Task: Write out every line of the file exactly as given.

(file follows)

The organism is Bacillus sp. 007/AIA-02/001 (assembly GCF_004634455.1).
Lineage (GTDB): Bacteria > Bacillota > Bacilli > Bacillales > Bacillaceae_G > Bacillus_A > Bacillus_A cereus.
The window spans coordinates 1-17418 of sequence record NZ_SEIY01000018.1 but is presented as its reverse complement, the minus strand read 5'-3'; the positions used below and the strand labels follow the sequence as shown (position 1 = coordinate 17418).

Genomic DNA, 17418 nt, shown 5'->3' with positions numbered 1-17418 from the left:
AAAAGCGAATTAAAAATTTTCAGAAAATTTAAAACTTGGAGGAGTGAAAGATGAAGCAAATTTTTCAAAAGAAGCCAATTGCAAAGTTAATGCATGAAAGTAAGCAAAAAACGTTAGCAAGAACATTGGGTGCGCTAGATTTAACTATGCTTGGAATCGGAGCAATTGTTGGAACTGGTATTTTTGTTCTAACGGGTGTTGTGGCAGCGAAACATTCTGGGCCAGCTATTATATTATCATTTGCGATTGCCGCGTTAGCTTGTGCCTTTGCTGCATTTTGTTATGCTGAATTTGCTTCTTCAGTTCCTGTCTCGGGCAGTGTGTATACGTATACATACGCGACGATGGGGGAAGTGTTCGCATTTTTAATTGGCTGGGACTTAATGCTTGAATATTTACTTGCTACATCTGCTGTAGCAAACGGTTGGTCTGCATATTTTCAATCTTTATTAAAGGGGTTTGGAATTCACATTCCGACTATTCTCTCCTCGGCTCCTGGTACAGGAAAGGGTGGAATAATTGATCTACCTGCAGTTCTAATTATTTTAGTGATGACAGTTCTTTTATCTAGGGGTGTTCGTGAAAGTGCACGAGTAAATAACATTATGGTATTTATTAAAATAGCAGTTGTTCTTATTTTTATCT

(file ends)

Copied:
The organism is Bacillus sp. 007/AIA-02/001 (assembly GCF_004634455.1).
Lineage (GTDB): Bacteria > Bacillota > Bacilli > Bacillales > Bacillaceae_G > Bacillus_A > Bacillus_A cereus.
The window spans coordinates 1-17418 of sequence record NZ_SEIY01000018.1 but is presented as its reverse complement, the minus strand read 5'-3'; the positions used below and the strand labels follow the sequence as shown (position 1 = coordinate 17418).

Genomic DNA, 17418 nt, shown 5'->3' with positions numbered 1-17418 from the left:
AAAAGCGAATTAAAAATTTTCAGAAAATTTAAAACTTGGAGGAGTGAAAGATGAAGCAAATTTTTCAAAAGAAGCCAATTGCAAAGTTAATGCATGAAAGTAAGCAAAAAACGTTAGCAAGAACATTGGGTGCGCTAGATTTAACTATGCTTGGAATCGGAGCAATTGTTGGAACTGGTATTTTTGTTCTAACGGGTGTTGTGGCAGCGAAACATTCTGGGCCAGCTATTATATTATCATTTGCGATTGCCGCGTTAGCTTGTGCCTTTGCTGCATTTTGTTATGCTGAATTTGCTTCTTCAGTTCCTGTCTCGGGCAGTGTGTATACGTATACATACGCGACGATGGGGGAAGTGTTCGCATTTTTAATTGGCTGGGACTTAATGCTTGAATATTTACTTGCTACATCTGCTGTAGCAAACGGTTGGTCTGCATATTTTCAATCTTTATTAAAGGGGTTTGGAATTCACATTCCGACTATTCTCTCCTCGGCTCCTGGTACAGGAAAGGGTGGAATAATTGATCTACCTGCAGTTCTAATTATTTTAGTGATGACAGTTCTTTTATCTAGGGGTGTTCGTGAAAGTGCACGAGTAAATAACATTATGGTATTTATTAAAATAGCAGTTGTTCTTATTTTTATCT